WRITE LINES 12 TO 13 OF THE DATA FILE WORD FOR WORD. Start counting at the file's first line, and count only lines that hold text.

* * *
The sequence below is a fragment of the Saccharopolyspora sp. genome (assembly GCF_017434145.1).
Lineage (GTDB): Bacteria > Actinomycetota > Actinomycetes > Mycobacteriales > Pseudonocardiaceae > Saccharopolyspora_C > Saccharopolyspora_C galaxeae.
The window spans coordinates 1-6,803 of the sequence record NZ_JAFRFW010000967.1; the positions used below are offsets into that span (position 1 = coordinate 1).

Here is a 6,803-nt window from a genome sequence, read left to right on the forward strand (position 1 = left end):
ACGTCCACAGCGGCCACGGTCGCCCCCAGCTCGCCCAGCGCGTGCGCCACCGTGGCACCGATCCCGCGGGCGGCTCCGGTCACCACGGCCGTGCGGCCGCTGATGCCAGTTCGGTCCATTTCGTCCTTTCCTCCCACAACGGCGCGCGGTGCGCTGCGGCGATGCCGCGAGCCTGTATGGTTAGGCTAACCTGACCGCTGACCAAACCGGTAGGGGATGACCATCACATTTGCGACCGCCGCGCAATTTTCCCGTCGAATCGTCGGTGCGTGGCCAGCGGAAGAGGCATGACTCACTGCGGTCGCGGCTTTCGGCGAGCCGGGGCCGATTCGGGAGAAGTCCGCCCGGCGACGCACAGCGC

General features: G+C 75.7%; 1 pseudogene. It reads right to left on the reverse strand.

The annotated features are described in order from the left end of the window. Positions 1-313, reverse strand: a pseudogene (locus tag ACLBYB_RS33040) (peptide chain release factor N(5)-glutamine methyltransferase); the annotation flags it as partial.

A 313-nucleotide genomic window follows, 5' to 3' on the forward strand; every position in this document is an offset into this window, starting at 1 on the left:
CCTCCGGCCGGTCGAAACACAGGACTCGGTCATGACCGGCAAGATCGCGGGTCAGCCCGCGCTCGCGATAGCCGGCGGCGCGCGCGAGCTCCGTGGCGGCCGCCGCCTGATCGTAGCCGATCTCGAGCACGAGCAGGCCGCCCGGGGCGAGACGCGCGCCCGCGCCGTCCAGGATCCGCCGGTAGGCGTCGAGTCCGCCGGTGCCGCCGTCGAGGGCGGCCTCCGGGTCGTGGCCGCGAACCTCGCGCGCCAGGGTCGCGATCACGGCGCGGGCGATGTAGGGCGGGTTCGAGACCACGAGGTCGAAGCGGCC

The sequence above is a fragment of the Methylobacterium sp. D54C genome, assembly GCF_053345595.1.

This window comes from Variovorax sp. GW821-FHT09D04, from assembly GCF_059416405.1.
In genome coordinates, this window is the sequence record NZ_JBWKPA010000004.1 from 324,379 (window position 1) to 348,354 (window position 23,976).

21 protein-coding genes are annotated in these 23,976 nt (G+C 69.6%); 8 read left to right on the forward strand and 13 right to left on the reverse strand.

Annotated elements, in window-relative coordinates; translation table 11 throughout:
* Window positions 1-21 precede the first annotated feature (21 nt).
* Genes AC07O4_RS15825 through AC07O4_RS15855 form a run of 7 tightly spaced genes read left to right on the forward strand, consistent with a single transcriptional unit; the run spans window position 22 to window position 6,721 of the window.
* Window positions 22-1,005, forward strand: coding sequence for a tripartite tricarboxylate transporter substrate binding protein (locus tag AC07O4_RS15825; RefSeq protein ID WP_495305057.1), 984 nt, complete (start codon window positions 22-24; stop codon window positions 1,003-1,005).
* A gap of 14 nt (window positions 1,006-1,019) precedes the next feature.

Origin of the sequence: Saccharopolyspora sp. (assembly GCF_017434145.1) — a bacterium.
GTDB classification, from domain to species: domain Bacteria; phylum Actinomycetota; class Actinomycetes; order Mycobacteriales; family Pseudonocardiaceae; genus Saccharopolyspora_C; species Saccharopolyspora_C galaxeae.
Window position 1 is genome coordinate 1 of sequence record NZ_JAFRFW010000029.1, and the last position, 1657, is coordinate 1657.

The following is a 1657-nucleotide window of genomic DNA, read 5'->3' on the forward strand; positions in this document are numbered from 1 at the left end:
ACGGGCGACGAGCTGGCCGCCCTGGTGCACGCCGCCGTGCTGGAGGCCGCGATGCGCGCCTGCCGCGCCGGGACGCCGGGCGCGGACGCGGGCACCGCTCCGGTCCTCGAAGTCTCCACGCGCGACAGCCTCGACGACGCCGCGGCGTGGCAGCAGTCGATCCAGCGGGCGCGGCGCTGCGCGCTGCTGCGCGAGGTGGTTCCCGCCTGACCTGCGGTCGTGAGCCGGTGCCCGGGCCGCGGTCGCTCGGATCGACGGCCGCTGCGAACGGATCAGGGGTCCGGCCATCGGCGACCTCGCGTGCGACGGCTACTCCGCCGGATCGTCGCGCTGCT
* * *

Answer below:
In genome coordinates, this window is the sequence record NZ_JBWKPA010000004.1 from 324,379 (window position 1) to 348,354 (window position 23,976).

21 protein-coding genes are annotated in these 23,976 nt (G+C 69.6%); 8 read left to right on the forward strand and 13 right to left on the reverse strand.